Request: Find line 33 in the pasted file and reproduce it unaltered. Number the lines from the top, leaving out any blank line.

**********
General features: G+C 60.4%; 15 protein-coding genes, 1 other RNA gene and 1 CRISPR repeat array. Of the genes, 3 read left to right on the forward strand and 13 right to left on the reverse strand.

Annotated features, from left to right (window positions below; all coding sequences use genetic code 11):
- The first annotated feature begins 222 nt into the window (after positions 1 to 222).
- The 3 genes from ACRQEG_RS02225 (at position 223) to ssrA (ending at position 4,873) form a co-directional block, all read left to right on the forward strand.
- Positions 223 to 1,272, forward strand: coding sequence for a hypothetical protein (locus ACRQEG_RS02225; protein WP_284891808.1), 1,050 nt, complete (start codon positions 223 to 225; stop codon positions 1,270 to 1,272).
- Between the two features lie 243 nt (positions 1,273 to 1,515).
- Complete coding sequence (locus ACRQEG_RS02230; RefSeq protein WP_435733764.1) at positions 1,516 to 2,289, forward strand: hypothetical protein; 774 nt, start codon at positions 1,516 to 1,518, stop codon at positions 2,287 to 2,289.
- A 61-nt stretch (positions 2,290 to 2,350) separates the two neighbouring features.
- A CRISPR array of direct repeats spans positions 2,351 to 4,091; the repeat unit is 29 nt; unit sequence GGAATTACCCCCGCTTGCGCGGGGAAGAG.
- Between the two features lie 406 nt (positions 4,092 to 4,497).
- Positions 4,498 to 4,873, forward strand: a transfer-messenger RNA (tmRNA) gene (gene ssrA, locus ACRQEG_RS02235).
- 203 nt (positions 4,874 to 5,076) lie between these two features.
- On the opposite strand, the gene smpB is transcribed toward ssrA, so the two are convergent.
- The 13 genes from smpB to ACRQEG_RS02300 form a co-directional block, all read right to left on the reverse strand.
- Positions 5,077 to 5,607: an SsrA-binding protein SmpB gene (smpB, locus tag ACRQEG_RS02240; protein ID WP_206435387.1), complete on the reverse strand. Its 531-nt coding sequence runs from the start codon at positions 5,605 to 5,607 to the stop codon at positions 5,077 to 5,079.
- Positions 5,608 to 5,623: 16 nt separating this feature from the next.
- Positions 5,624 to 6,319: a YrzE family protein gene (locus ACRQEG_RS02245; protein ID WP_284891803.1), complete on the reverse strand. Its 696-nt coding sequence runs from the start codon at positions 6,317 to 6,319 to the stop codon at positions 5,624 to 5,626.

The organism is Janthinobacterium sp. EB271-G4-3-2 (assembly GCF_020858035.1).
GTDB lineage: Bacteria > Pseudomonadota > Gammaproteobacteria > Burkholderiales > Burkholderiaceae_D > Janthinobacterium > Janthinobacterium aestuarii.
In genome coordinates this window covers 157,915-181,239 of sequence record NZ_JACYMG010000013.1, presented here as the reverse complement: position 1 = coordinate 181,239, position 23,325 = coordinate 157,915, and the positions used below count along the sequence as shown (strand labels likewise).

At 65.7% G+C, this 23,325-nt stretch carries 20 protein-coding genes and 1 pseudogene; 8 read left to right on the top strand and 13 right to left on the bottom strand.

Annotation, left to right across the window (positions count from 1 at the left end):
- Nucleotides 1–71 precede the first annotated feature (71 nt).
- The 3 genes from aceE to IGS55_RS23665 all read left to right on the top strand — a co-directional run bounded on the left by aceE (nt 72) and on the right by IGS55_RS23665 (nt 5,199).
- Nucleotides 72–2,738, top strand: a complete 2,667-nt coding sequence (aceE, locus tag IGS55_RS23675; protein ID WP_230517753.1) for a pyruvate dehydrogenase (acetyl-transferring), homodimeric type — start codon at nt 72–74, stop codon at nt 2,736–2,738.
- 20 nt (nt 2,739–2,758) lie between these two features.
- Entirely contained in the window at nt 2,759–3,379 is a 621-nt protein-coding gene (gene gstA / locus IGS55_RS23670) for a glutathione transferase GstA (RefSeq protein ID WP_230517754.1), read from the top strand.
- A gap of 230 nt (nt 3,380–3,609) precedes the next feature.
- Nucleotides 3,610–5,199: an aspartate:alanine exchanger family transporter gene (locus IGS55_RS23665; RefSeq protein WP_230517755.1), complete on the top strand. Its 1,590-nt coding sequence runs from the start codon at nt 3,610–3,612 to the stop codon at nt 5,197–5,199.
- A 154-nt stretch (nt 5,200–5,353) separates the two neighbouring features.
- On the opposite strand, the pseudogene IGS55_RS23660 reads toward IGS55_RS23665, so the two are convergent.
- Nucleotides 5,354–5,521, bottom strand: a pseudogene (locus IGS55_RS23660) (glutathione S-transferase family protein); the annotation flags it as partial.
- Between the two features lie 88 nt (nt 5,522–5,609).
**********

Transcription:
- Between the two features lie 88 nt (nt 5,522–5,609).